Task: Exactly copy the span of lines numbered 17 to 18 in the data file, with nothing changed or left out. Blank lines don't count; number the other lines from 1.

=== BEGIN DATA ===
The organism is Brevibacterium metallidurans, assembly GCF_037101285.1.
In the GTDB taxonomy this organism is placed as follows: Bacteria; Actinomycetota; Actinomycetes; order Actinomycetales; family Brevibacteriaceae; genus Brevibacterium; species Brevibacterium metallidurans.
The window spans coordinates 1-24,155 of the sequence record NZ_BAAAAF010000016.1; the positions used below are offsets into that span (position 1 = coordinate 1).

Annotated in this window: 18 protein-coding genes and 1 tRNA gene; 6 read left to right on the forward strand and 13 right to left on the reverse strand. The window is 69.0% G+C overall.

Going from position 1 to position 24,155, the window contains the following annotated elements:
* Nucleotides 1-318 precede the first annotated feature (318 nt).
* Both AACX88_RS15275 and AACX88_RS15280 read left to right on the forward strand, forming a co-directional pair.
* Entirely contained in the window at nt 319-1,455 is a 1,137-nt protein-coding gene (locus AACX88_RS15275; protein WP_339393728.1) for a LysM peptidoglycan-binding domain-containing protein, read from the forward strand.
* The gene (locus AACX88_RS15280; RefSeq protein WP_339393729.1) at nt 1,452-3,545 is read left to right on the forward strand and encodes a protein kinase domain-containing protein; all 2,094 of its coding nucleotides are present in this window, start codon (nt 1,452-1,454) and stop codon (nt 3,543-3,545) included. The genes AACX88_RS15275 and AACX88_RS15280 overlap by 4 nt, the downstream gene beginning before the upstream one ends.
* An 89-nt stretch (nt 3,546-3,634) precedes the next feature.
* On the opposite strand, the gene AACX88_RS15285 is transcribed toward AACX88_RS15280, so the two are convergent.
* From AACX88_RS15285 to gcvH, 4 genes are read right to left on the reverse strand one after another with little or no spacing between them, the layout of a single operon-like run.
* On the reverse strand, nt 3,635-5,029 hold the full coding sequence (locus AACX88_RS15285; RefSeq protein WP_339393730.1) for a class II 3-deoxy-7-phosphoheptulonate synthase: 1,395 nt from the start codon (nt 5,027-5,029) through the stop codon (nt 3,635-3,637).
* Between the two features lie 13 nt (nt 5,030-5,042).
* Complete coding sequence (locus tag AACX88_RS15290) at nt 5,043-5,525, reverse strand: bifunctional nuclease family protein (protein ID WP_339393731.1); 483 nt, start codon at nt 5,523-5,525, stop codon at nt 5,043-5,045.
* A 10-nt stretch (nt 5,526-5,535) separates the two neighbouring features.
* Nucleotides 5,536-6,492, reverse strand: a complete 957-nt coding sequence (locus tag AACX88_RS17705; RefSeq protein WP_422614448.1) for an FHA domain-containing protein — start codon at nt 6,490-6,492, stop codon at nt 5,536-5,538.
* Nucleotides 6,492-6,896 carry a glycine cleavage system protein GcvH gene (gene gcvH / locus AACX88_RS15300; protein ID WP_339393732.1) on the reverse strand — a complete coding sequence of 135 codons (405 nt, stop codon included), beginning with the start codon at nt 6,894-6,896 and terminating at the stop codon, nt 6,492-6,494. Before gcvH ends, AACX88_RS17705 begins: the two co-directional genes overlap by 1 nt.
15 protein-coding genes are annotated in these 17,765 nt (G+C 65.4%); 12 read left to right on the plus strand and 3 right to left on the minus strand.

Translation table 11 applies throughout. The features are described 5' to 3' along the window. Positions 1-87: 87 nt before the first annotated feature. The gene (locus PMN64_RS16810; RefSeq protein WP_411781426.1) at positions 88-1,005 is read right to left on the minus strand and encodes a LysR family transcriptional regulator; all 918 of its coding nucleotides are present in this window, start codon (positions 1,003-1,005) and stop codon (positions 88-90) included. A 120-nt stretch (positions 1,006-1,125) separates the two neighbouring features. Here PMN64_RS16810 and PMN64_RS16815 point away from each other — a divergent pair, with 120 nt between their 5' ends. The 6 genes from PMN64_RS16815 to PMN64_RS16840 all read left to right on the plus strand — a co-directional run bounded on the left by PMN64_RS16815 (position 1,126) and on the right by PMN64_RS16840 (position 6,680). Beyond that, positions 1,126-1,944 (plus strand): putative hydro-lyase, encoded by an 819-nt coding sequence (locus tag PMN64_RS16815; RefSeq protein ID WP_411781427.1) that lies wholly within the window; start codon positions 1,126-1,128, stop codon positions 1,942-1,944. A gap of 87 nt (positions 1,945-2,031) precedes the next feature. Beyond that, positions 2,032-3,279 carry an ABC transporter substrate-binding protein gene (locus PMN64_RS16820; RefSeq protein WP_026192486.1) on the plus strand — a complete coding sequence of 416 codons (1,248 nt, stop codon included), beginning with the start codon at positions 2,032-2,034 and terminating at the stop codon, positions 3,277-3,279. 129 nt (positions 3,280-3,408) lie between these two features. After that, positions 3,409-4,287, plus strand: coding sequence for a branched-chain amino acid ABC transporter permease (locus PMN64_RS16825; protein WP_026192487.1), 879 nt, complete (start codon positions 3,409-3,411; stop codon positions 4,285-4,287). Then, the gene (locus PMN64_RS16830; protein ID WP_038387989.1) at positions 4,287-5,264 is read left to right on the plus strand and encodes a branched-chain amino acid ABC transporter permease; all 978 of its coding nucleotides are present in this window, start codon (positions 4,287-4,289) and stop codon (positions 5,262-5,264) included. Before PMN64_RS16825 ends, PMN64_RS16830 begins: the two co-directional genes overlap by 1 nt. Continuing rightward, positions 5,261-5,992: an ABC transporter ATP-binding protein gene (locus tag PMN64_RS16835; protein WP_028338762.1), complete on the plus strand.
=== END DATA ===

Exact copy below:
* Nucleotides 5,536-6,492, reverse strand: a complete 957-nt coding sequence (locus tag AACX88_RS17705; RefSeq protein WP_422614448.1) for an FHA domain-containing protein — start codon at nt 6,490-6,492, stop codon at nt 5,536-5,538.
* Nucleotides 6,492-6,896 carry a glycine cleavage system protein GcvH gene (gene gcvH / locus AACX88_RS15300; protein ID WP_339393732.1) on the reverse strand — a complete coding sequence of 135 codons (405 nt, stop codon included), beginning with the start codon at nt 6,894-6,896 and terminating at the stop codon, nt 6,492-6,494. Before gcvH ends, AACX88_RS17705 begins: the two co-directional genes overlap by 1 nt.